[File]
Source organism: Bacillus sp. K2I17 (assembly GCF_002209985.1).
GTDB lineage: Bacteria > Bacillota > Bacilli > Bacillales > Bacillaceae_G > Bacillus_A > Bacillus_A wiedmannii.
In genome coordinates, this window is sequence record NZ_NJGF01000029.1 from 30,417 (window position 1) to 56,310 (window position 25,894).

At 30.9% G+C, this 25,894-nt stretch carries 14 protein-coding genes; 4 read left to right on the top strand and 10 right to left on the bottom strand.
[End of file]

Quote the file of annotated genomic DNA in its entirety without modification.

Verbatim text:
Source organism: Bacillus sp. K2I17 (assembly GCF_002209985.1).
GTDB lineage: Bacteria > Bacillota > Bacilli > Bacillales > Bacillaceae_G > Bacillus_A > Bacillus_A wiedmannii.
In genome coordinates, this window is sequence record NZ_NJGF01000029.1 from 30,417 (window position 1) to 56,310 (window position 25,894).

At 30.9% G+C, this 25,894-nt stretch carries 14 protein-coding genes; 4 read left to right on the top strand and 10 right to left on the bottom strand.